They were great about telling me exactly what they were doing and how long it would take. Then I was done, and that was it - the nurse walked me out to the lobby and told me to wait with my eyes closed for a few minutes.

More in the next post...

Lasik - The Decision

I thought I'd write and share my (ongoing) story about getting Lasik surgery.

I first thought about Lasik maybe 5-10 years ago, but when I looked into it, it seemed that there was a fairly high rate of complications (especially halos and glare), which made me nervous. I just didn't think it had been tested enough back then. Then as I got older, I thought, well, what's the point now? Sure, if I was 25, it would be worth doing it, but not now.

A few years ago, though, I started to develop presbyopia, and more people I knew were having Lasik surgery, even people in their 40s, 50s -- this year I found out that a 72-year-old I know just had Lasik! And the rate of complications seemed much lower. Looking around on the Internet, it wasn't that easy to find people who were unhappy -- and most of them seemed to actually have relatively mild complications (e.g., they would complain that they still had to wear glasses -- well, I have to wear glasses *now*, so that doesn't seem like a tragic outcome). My biggest concern had been major loss of eyesight, but I really couldn't find *any* stories with extreme outcomes like blindness. Given that millions of people have Lasik every year, it seemed like it had gotten pretty safe and straightforward.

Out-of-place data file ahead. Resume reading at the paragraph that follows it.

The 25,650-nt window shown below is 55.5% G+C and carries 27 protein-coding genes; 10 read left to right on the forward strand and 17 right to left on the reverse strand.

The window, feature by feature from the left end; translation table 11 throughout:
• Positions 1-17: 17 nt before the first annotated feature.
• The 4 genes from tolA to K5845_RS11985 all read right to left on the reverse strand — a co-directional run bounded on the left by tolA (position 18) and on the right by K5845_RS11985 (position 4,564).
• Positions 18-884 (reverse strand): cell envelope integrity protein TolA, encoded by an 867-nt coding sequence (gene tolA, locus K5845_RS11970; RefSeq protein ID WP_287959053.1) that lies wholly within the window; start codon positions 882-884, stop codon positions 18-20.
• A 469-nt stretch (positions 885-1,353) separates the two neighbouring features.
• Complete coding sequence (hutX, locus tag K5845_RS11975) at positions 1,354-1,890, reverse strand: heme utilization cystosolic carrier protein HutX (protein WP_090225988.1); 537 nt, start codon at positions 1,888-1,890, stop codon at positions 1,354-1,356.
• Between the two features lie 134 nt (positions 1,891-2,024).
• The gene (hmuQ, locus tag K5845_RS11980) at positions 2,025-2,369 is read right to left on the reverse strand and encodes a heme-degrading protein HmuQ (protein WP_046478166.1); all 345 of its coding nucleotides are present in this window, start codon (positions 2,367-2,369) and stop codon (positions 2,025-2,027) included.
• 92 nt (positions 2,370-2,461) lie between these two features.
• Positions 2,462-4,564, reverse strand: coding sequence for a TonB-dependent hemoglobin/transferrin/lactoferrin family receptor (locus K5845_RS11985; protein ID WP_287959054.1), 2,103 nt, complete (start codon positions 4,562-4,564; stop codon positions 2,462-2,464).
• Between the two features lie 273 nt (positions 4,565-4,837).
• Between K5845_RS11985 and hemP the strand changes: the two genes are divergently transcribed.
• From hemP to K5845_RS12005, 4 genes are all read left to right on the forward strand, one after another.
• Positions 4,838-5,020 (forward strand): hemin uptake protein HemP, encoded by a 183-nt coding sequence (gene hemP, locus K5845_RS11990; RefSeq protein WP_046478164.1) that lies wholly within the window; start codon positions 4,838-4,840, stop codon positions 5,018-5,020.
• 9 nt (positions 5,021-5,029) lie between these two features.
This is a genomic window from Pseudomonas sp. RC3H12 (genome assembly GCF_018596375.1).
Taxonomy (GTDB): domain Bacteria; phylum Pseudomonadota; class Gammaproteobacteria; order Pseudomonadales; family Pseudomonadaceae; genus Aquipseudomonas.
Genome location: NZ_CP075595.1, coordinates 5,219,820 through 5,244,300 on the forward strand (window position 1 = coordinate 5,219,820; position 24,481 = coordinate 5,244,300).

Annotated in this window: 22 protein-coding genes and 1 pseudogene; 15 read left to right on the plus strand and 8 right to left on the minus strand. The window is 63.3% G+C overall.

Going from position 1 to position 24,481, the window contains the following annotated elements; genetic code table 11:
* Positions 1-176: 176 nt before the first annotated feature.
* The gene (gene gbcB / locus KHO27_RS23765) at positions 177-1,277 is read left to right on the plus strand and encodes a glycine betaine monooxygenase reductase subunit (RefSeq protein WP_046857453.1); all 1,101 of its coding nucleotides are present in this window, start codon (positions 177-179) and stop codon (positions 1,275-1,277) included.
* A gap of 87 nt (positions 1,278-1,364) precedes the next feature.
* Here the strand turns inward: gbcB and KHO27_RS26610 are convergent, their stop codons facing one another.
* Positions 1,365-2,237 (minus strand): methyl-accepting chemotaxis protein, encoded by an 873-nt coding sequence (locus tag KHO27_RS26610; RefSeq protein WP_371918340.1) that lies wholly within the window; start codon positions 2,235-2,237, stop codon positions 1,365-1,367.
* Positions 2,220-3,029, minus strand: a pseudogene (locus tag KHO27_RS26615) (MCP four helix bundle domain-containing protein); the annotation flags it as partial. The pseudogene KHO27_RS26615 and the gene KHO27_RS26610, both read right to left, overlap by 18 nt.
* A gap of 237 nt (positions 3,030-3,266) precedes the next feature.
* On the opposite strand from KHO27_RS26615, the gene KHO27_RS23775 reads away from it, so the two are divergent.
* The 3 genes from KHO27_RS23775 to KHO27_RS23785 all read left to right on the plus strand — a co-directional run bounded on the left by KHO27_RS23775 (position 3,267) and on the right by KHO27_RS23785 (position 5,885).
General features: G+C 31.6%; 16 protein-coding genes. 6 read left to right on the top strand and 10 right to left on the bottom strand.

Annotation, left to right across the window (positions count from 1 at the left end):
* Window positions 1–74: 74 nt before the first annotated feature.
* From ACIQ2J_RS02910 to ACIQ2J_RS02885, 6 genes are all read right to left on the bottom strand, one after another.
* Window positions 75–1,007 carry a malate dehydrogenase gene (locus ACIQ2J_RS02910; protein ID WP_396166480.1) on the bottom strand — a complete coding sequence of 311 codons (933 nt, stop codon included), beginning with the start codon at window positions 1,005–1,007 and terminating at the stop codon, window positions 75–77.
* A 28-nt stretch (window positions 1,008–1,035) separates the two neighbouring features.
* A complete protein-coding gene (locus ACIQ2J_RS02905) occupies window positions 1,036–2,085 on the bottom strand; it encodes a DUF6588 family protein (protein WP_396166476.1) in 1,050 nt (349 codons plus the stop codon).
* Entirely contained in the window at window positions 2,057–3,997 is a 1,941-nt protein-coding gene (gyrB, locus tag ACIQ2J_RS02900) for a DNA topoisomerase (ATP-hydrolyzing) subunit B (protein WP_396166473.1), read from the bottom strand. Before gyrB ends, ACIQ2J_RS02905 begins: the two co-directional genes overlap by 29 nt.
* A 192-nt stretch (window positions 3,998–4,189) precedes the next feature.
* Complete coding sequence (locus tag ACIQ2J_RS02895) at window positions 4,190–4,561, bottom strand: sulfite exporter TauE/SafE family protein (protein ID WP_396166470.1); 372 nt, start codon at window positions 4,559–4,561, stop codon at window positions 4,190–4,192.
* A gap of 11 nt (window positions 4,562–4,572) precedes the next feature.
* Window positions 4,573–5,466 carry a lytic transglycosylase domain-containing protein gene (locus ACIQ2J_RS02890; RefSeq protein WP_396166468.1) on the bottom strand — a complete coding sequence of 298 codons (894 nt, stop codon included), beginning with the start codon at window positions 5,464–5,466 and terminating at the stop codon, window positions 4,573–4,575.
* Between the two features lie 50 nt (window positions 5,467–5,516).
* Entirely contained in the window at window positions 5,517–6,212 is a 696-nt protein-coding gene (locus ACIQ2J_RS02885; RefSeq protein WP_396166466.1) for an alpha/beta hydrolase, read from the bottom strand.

I went to the LasikPlus in Columbia (recommended by a friend who had had the surgery) for an evaluation in September 2007, and they said that I was a candidate. But they also told me that I had presbyopia (which I knew) and that I'd need reading glasses after the surgery. Trading one kind of glasses for another didn't seem all that appealing. They mentioned monovision, but I didn't think I could get used to being severely nearsighted in one eye and fairly farsighted in the other eye.